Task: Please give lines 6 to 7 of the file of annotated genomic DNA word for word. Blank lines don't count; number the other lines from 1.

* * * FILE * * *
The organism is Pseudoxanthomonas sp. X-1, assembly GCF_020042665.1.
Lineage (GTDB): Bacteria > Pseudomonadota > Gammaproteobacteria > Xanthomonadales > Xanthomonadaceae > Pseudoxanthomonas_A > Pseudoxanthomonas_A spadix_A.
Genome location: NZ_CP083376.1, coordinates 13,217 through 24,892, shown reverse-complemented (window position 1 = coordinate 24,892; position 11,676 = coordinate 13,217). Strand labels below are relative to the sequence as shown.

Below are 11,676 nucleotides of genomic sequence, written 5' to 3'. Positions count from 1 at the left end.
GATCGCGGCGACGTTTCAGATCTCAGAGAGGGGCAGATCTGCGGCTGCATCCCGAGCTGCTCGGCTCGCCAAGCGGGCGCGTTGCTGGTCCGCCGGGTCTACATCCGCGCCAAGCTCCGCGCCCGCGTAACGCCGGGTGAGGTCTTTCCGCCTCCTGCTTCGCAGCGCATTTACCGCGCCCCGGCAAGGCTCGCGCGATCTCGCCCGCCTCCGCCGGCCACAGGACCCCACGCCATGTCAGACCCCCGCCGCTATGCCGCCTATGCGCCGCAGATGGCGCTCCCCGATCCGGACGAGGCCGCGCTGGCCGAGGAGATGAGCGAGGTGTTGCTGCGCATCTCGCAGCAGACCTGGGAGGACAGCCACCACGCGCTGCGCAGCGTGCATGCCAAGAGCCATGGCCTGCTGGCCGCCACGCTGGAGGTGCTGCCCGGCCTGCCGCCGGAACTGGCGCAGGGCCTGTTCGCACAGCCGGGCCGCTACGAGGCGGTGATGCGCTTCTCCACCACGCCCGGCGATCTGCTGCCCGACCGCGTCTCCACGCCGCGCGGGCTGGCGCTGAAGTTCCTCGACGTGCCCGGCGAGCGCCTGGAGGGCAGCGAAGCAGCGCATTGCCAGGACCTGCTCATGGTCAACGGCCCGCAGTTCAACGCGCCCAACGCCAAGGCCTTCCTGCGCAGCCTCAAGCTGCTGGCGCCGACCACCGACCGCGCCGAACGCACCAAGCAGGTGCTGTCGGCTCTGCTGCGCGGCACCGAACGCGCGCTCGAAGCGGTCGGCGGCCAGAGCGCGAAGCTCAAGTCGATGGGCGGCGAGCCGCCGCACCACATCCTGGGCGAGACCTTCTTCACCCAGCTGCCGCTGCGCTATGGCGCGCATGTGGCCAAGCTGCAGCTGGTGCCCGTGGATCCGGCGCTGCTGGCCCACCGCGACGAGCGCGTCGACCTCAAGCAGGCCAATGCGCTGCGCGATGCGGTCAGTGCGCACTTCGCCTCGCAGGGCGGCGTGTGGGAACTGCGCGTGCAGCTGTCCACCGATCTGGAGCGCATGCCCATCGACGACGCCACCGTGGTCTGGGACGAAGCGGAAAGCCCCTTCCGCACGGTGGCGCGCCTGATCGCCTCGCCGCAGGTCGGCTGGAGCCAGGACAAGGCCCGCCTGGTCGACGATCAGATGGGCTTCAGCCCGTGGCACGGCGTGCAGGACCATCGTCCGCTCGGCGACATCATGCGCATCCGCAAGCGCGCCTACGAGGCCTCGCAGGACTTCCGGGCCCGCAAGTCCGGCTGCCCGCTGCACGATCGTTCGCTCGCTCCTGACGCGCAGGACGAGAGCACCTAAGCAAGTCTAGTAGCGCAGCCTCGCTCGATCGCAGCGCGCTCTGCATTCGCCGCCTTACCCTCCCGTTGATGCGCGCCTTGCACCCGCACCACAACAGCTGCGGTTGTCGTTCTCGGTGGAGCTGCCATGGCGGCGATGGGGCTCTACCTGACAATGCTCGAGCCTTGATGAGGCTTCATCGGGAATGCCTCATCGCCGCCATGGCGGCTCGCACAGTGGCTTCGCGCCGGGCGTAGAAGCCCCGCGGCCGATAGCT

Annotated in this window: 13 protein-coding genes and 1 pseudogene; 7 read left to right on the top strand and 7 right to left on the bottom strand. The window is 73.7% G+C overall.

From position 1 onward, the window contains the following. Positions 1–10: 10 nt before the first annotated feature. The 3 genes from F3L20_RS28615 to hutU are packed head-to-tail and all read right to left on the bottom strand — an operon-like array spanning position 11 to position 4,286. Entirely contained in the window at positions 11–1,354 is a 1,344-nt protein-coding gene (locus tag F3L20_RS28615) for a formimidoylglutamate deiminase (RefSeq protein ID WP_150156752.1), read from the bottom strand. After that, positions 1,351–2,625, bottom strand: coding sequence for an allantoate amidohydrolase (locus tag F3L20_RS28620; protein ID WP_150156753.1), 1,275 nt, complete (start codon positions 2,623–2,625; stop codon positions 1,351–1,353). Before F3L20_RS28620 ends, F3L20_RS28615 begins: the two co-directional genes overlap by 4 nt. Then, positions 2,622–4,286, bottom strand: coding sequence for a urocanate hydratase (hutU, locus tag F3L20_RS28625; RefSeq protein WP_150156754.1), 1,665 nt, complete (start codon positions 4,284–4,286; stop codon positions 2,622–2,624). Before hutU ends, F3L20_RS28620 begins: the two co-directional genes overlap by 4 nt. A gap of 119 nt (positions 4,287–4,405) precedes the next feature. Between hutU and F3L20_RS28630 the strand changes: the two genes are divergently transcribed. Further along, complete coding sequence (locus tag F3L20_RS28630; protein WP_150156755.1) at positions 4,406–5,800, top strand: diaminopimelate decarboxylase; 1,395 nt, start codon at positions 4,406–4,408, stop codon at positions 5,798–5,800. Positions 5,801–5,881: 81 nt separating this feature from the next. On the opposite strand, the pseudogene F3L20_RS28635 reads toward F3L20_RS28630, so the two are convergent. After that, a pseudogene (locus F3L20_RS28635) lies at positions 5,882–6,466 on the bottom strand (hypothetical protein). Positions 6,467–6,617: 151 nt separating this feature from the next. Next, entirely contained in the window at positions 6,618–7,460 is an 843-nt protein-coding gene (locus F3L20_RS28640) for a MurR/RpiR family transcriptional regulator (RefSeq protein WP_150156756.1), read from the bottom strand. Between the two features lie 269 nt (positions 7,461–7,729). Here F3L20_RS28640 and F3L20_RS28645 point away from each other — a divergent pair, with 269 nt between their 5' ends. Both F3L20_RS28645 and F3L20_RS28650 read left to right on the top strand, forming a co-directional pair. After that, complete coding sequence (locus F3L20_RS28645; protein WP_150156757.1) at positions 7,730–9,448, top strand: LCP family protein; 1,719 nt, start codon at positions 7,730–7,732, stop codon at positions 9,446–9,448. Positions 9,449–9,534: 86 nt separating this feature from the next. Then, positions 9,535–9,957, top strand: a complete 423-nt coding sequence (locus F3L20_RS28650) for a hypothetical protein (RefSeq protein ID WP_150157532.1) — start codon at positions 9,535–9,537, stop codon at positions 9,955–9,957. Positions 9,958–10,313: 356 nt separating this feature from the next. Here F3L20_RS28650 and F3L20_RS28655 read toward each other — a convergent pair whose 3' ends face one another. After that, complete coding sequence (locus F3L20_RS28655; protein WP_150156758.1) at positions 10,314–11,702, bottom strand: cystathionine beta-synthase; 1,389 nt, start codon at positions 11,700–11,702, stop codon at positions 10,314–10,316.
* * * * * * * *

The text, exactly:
Annotated in this window: 13 protein-coding genes and 1 pseudogene; 7 read left to right on the top strand and 7 right to left on the bottom strand. The window is 73.7% G+C overall.

From position 1 onward, the window contains the following. Positions 1–10: 10 nt before the first annotated feature. The 3 genes from F3L20_RS28615 to hutU are packed head-to-tail and all read right to left on the bottom strand — an operon-like array spanning position 11 to position 4,286. Entirely contained in the window at positions 11–1,354 is a 1,344-nt protein-coding gene (locus tag F3L20_RS28615) for a formimidoylglutamate deiminase (RefSeq protein ID WP_150156752.1), read from the bottom strand. After that, positions 1,351–2,625, bottom strand: coding sequence for an allantoate amidohydrolase (locus tag F3L20_RS28620; protein ID WP_150156753.1), 1,275 nt, complete (start codon positions 2,623–2,625; stop codon positions 1,351–1,353). Before F3L20_RS28620 ends, F3L20_RS28615 begins: the two co-directional genes overlap by 4 nt. Then, positions 2,622–4,286, bottom strand: coding sequence for a urocanate hydratase (hutU, locus tag F3L20_RS28625; RefSeq protein WP_150156754.1), 1,665 nt, complete (start codon positions 4,284–4,286; stop codon positions 2,622–2,624). Before hutU ends, F3L20_RS28620 begins: the two co-directional genes overlap by 4 nt. A gap of 119 nt (positions 4,287–4,405) precedes the next feature. Between hutU and F3L20_RS28630 the strand changes: the two genes are divergently transcribed. Further along, complete coding sequence (locus tag F3L20_RS28630; protein WP_150156755.1) at positions 4,406–5,800, top strand: diaminopimelate decarboxylase; 1,395 nt, start codon at positions 4,406–4,408, stop codon at positions 5,798–5,800. Positions 5,801–5,881: 81 nt separating this feature from the next. On the opposite strand, the pseudogene F3L20_RS28635 reads toward F3L20_RS28630, so the two are convergent. After that, a pseudogene (locus F3L20_RS28635) lies at positions 5,882–6,466 on the bottom strand (hypothetical protein). Positions 6,467–6,617: 151 nt separating this feature from the next. Next, entirely contained in the window at positions 6,618–7,460 is an 843-nt protein-coding gene (locus F3L20_RS28640) for a MurR/RpiR family transcriptional regulator (RefSeq protein WP_150156756.1), read from the bottom strand. Between the two features lie 269 nt (positions 7,461–7,729). Here F3L20_RS28640 and F3L20_RS28645 point away from each other — a divergent pair, with 269 nt between their 5' ends. Both F3L20_RS28645 and F3L20_RS28650 read left to right on the top strand, forming a co-directional pair. After that, complete coding sequence (locus F3L20_RS28645; protein WP_150156757.1) at positions 7,730–9,448, top strand: LCP family protein; 1,719 nt, start codon at positions 7,730–7,732, stop codon at positions 9,446–9,448. Positions 9,449–9,534: 86 nt separating this feature from the next. Then, positions 9,535–9,957, top strand: a complete 423-nt coding sequence (locus F3L20_RS28650) for a hypothetical protein (RefSeq protein ID WP_150157532.1) — start codon at positions 9,535–9,537, stop codon at positions 9,955–9,957. Positions 9,958–10,313: 356 nt separating this feature from the next. Here F3L20_RS28650 and F3L20_RS28655 read toward each other — a convergent pair whose 3' ends face one another. After that, complete coding sequence (locus F3L20_RS28655; protein WP_150156758.1) at positions 10,314–11,702, bottom strand: cystathionine beta-synthase; 1,389 nt, start codon at positions 11,700–11,702, stop codon at positions 10,314–10,316.